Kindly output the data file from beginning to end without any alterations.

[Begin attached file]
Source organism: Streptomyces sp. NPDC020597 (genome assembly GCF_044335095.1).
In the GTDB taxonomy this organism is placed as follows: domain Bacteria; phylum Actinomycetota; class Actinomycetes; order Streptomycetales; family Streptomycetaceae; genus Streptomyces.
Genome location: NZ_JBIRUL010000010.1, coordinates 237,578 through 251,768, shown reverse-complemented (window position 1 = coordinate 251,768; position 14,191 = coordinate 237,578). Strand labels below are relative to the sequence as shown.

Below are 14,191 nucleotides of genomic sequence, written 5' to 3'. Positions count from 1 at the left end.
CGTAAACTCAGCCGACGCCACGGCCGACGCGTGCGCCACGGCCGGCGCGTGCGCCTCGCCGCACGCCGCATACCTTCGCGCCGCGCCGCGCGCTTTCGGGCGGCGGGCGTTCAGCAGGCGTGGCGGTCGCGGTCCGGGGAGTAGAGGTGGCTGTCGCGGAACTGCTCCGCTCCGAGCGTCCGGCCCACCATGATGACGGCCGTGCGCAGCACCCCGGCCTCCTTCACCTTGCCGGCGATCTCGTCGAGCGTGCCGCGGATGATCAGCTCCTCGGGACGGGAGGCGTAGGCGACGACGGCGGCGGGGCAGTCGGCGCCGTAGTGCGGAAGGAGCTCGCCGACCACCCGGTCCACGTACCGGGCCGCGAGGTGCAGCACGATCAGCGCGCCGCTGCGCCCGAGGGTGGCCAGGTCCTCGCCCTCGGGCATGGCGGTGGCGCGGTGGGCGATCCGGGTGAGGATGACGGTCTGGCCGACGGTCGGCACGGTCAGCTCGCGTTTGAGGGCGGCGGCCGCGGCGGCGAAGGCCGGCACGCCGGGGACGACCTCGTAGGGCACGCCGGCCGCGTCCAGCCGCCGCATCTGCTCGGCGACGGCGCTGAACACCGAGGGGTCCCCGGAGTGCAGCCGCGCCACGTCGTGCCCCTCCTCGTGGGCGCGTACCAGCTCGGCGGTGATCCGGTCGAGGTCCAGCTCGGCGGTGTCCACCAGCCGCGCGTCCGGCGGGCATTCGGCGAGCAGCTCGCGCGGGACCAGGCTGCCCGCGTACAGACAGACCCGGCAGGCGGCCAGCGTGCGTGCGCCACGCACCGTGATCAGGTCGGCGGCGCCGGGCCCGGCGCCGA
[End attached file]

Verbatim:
Source organism: Streptomyces sp. NPDC020597 (genome assembly GCF_044335095.1).
In the GTDB taxonomy this organism is placed as follows: domain Bacteria; phylum Actinomycetota; class Actinomycetes; order Streptomycetales; family Streptomycetaceae; genus Streptomyces.
Genome location: NZ_JBIRUL010000010.1, coordinates 237,578 through 251,768, shown reverse-complemented (window position 1 = coordinate 251,768; position 14,191 = coordinate 237,578). Strand labels below are relative to the sequence as shown.

Below are 14,191 nucleotides of genomic sequence, written 5' to 3'. Positions count from 1 at the left end.
CGTAAACTCAGCCGACGCCACGGCCGACGCGTGCGCCACGGCCGGCGCGTGCGCCTCGCCGCACGCCGCATACCTTCGCGCCGCGCCGCGCGCTTTCGGGCGGCGGGCGTTCAGCAGGCGTGGCGGTCGCGGTCCGGGGAGTAGAGGTGGCTGTCGCGGAACTGCTCCGCTCCGAGCGTCCGGCCCACCATGATGACGGCCGTGCGCAGCACCCCGGCCTCCTTCACCTTGCCGGCGATCTCGTCGAGCGTGCCGCGGATGATCAGCTCCTCGGGACGGGAGGCGTAGGCGACGACGGCGGCGGGGCAGTCGGCGCCGTAGTGCGGAAGGAGCTCGCCGACCACCCGGTCCACGTACCGGGCCGCGAGGTGCAGCACGATCAGCGCGCCGCTGCGCCCGAGGGTGGCCAGGTCCTCGCCCTCGGGCATGGCGGTGGCGCGGTGGGCGATCCGGGTGAGGATGACGGTCTGGCCGACGGTCGGCACGGTCAGCTCGCGTTTGAGGGCGGCGGCCGCGGCGGCGAAGGCCGGCACGCCGGGGACGACCTCGTAGGGCACGCCGGCCGCGTCCAGCCGCCGCATCTGCTCGGCGACGGCGCTGAACACCGAGGGGTCCCCGGAGTGCAGCCGCGCCACGTCGTGCCCCTCCTCGTGGGCGCGTACCAGCTCGGCGGTGATCCGGTCGAGGTCCAGCTCGGCGGTGTCCACCAGCCGCGCGTCCGGCGGGCATTCGGCGAGCAGCTCGCGCGGGACCAGGCTGCCCGCGTACAGACAGACCCGGCAGGCGGCCAGCGTGCGTGCGCCACGCACCGTGATCAGGTCGGCGGCGCCGGGCCCGGCGCCGA